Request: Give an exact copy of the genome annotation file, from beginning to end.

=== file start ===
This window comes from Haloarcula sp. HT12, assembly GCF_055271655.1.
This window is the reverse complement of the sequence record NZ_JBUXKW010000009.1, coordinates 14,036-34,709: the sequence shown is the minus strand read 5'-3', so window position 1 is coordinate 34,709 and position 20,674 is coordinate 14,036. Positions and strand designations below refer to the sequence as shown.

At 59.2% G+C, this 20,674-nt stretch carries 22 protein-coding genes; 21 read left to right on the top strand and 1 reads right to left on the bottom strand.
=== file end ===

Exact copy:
This window comes from Haloarcula sp. HT12, assembly GCF_055271655.1.
This window is the reverse complement of the sequence record NZ_JBUXKW010000009.1, coordinates 14,036-34,709: the sequence shown is the minus strand read 5'-3', so window position 1 is coordinate 34,709 and position 20,674 is coordinate 14,036. Positions and strand designations below refer to the sequence as shown.

At 59.2% G+C, this 20,674-nt stretch carries 22 protein-coding genes; 21 read left to right on the top strand and 1 reads right to left on the bottom strand.